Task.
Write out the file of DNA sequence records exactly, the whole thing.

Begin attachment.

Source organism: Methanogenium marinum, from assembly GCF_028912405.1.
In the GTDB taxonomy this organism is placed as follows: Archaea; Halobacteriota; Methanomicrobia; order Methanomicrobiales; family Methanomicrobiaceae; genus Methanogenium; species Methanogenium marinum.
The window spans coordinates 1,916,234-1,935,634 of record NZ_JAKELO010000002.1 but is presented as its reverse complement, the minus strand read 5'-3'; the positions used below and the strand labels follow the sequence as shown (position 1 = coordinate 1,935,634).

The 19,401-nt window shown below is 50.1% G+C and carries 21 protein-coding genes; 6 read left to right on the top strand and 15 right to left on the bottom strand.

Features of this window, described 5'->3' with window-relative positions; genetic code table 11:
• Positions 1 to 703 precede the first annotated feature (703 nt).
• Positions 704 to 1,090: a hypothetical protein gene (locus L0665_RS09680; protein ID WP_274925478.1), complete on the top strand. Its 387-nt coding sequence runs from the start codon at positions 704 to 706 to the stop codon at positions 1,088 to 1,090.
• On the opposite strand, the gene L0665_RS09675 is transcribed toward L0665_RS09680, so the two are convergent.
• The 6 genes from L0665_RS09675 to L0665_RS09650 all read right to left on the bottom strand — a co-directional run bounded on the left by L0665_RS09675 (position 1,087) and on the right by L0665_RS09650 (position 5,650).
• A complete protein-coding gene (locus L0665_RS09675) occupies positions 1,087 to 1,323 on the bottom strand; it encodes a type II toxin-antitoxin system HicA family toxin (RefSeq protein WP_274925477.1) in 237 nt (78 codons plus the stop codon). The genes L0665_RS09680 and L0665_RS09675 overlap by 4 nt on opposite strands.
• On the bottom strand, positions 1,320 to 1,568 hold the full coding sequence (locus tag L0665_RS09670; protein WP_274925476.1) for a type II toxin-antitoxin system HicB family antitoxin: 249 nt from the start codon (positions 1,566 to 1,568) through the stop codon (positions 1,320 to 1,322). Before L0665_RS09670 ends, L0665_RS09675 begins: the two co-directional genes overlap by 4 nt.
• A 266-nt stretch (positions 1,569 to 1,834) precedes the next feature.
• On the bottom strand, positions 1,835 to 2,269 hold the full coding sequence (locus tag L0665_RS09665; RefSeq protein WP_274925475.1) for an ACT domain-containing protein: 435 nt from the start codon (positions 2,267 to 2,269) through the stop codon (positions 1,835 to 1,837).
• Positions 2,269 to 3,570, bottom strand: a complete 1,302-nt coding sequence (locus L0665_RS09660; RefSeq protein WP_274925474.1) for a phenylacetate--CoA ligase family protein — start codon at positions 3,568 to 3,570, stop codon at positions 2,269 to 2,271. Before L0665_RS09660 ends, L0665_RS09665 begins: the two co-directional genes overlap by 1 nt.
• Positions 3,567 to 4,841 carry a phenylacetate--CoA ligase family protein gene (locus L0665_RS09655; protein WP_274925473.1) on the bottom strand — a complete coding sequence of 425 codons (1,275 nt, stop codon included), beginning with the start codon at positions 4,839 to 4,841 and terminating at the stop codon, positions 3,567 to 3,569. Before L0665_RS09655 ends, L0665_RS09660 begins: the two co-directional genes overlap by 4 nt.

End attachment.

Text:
Source organism: Methanogenium marinum, from assembly GCF_028912405.1.
In the GTDB taxonomy this organism is placed as follows: Archaea; Halobacteriota; Methanomicrobia; order Methanomicrobiales; family Methanomicrobiaceae; genus Methanogenium; species Methanogenium marinum.
The window spans coordinates 1,916,234-1,935,634 of record NZ_JAKELO010000002.1 but is presented as its reverse complement, the minus strand read 5'-3'; the positions used below and the strand labels follow the sequence as shown (position 1 = coordinate 1,935,634).

The 19,401-nt window shown below is 50.1% G+C and carries 21 protein-coding genes; 6 read left to right on the top strand and 15 right to left on the bottom strand.

Features of this window, described 5'->3' with window-relative positions; genetic code table 11:
• Positions 1 to 703 precede the first annotated feature (703 nt).
• Positions 704 to 1,090: a hypothetical protein gene (locus L0665_RS09680; protein ID WP_274925478.1), complete on the top strand. Its 387-nt coding sequence runs from the start codon at positions 704 to 706 to the stop codon at positions 1,088 to 1,090.
• On the opposite strand, the gene L0665_RS09675 is transcribed toward L0665_RS09680, so the two are convergent.
• The 6 genes from L0665_RS09675 to L0665_RS09650 all read right to left on the bottom strand — a co-directional run bounded on the left by L0665_RS09675 (position 1,087) and on the right by L0665_RS09650 (position 5,650).
• A complete protein-coding gene (locus L0665_RS09675) occupies positions 1,087 to 1,323 on the bottom strand; it encodes a type II toxin-antitoxin system HicA family toxin (RefSeq protein WP_274925477.1) in 237 nt (78 codons plus the stop codon). The genes L0665_RS09680 and L0665_RS09675 overlap by 4 nt on opposite strands.
• On the bottom strand, positions 1,320 to 1,568 hold the full coding sequence (locus tag L0665_RS09670; protein WP_274925476.1) for a type II toxin-antitoxin system HicB family antitoxin: 249 nt from the start codon (positions 1,566 to 1,568) through the stop codon (positions 1,320 to 1,322). Before L0665_RS09670 ends, L0665_RS09675 begins: the two co-directional genes overlap by 4 nt.
• A 266-nt stretch (positions 1,569 to 1,834) precedes the next feature.
• On the bottom strand, positions 1,835 to 2,269 hold the full coding sequence (locus tag L0665_RS09665; RefSeq protein WP_274925475.1) for an ACT domain-containing protein: 435 nt from the start codon (positions 2,267 to 2,269) through the stop codon (positions 1,835 to 1,837).
• Positions 2,269 to 3,570, bottom strand: a complete 1,302-nt coding sequence (locus L0665_RS09660; RefSeq protein WP_274925474.1) for a phenylacetate--CoA ligase family protein — start codon at positions 3,568 to 3,570, stop codon at positions 2,269 to 2,271. Before L0665_RS09660 ends, L0665_RS09665 begins: the two co-directional genes overlap by 1 nt.
• Positions 3,567 to 4,841 carry a phenylacetate--CoA ligase family protein gene (locus L0665_RS09655; protein WP_274925473.1) on the bottom strand — a complete coding sequence of 425 codons (1,275 nt, stop codon included), beginning with the start codon at positions 4,839 to 4,841 and terminating at the stop codon, positions 3,567 to 3,569. Before L0665_RS09655 ends, L0665_RS09660 begins: the two co-directional genes overlap by 4 nt.